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mstimc

Waiting for The "Real Me"

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mstimc

When I was going through withdrawal and recovery, I kept asking myself "When will the real me be back?".  Eventually, I realized I had to redefine what and who the "real me" meant.  I certainly didn't want to go back to the anxious, obsessive person I was before meds.  You can't go through SSRI/benzo use and withdrawal and be the same person.  You need to forge a new identity that embraces your experience.  In my professional life, I was a manager and performance auditor, oriented to facts and numbers.  My SSRI withdrawal taught me empathy and awareness, things that were never my strong points.  At work, I was able to recognize anxious behavior in some of my  closest co-workers and friends, and help them steer a course toward managing, rather than masking, their symptoms.  I became much more open about dealing with my own anxiety/OCD and found more people understood than I would have thought.

 

I think we also need to remember life is a series of events that constantly change us, for better or worse.  The "real me" isn't static.  Several years ago, between my son's junior and senior year in high school, we took an evening walk  We had the dubious pleasure of living exactly a mile and a half from the Nixon library, so we made a three-mile, one-hour walk.  We talked about many things.  Nothing monumental or life-changing, but we both learned something from and about each other we otherwise may never have known.  That walk and conversation was life-changing and became part of the "real me".  I'm not the same person I was in my 20's or 40's or even a year ago.  I'd like to think I'm better for the things I've been through, and can be a better person to others for it.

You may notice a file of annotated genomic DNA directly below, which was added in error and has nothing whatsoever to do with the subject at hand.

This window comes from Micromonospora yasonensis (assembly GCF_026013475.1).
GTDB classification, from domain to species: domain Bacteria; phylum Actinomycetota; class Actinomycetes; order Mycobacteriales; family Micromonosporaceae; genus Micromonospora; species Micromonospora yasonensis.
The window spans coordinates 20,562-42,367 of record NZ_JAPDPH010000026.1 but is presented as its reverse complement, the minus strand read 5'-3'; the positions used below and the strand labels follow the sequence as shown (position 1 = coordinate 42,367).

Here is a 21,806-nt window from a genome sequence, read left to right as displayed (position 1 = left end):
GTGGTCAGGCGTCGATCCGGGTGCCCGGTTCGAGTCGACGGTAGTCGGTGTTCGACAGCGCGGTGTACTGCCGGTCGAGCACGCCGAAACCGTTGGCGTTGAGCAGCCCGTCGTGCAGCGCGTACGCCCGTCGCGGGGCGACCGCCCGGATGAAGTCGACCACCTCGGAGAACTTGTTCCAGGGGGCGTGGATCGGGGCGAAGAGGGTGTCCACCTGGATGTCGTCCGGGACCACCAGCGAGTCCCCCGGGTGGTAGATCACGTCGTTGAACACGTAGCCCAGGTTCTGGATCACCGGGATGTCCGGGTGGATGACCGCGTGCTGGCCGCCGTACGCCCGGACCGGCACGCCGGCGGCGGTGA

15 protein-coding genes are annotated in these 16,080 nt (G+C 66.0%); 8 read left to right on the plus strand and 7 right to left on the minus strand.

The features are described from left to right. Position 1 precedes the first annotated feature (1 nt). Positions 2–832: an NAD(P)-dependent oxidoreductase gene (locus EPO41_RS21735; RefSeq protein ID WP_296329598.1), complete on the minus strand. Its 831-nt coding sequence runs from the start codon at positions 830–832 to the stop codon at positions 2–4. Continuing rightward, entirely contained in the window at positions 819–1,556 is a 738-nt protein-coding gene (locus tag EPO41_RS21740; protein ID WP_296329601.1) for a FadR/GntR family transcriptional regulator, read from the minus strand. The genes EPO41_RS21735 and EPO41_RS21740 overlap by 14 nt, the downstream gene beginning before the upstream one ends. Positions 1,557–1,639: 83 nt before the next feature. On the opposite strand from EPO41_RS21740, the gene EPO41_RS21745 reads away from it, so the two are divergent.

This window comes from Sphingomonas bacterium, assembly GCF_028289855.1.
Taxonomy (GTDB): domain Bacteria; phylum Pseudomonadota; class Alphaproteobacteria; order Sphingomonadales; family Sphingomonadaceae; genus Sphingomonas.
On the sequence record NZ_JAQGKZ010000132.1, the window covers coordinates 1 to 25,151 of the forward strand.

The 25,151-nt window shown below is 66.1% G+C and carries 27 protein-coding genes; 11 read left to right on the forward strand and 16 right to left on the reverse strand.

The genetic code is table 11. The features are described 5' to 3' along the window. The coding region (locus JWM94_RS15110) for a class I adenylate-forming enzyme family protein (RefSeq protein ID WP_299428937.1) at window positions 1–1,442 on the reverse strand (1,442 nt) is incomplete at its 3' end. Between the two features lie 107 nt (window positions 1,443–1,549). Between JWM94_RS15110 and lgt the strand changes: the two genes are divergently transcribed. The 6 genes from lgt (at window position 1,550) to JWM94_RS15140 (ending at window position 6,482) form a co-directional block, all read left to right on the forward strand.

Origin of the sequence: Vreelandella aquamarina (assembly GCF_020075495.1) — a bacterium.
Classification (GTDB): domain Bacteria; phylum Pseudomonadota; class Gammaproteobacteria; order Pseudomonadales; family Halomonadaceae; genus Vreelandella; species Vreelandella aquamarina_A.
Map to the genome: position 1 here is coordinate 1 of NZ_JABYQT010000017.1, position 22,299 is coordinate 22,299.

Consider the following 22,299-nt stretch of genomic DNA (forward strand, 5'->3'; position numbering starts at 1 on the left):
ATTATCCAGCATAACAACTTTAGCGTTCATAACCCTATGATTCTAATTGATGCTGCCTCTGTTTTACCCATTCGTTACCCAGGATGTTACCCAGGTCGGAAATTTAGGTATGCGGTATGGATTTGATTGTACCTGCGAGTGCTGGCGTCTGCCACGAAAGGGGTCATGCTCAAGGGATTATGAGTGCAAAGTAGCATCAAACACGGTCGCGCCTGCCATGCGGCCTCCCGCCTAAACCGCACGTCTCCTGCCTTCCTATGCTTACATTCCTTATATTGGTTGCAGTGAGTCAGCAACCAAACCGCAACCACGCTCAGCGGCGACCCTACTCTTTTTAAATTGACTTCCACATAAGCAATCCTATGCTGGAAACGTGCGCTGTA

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Cocopuffz17

That is great to hear! I have also found myself noticing things as you said in other people that I would of never noticed before going through this challenge of AD WD. By reading your story, you have grown immensely in a positive direction! It will continue and thanks for sharing your experience :)  

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mstimc
7 hours ago, Cocopuffz17 said:

That is great to hear! I have also found myself noticing things as you said in other people that I would of never noticed before going through this challenge of AD WD. By reading your story, you have grown immensely in a positive direction! It will continue and thanks for sharing your experience :)  

Thank you Coco!

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India
On 12/15/2019 at 2:51 PM, mstimc said:

When I was going through withdrawal and recovery, I kept asking myself "When will the real me be back?".  Eventually, I realized I had to redefine what and who the "real me" meant.  I certainly didn't want to go back to the anxious, obsessive person I was before meds.  You can't go through SSRI/benzo use and withdrawal and be the same person.  You need to forge a new identity that embraces your experience.  In my professional life, I was a manager and performance auditor, oriented to facts and numbers.  My SSRI withdrawal taught me empathy and awareness, things that were never my strong points.  At work, I was able to recognize anxious behavior in some of my  closest co-workers and friends, and help them steer a course toward managing, rather than masking, their symptoms.  I became much more open about dealing with my own anxiety/OCD and found more people understood than I would have thought.

 

I think we also need to remember life is a series of events that constantly change us, for better or worse.  The "real me" isn't static.  Several years ago, between my son's junior and senior year in high school, we took an evening walk  We had the dubious pleasure of living exactly a mile and a half from the Nixon library, so we made a three-mile, one-hour walk.  We talked about many things.  Nothing monumental or life-changing, but we both learned something from and about each other we otherwise may never have known.  That walk and conversation was life-changing and became part of the "real me".  I'm not the same person I was in my 20's or 40's or even a year ago.  I'd like to think I'm better for the things I've been through, and can be a better person to others for it.

@Gemma92

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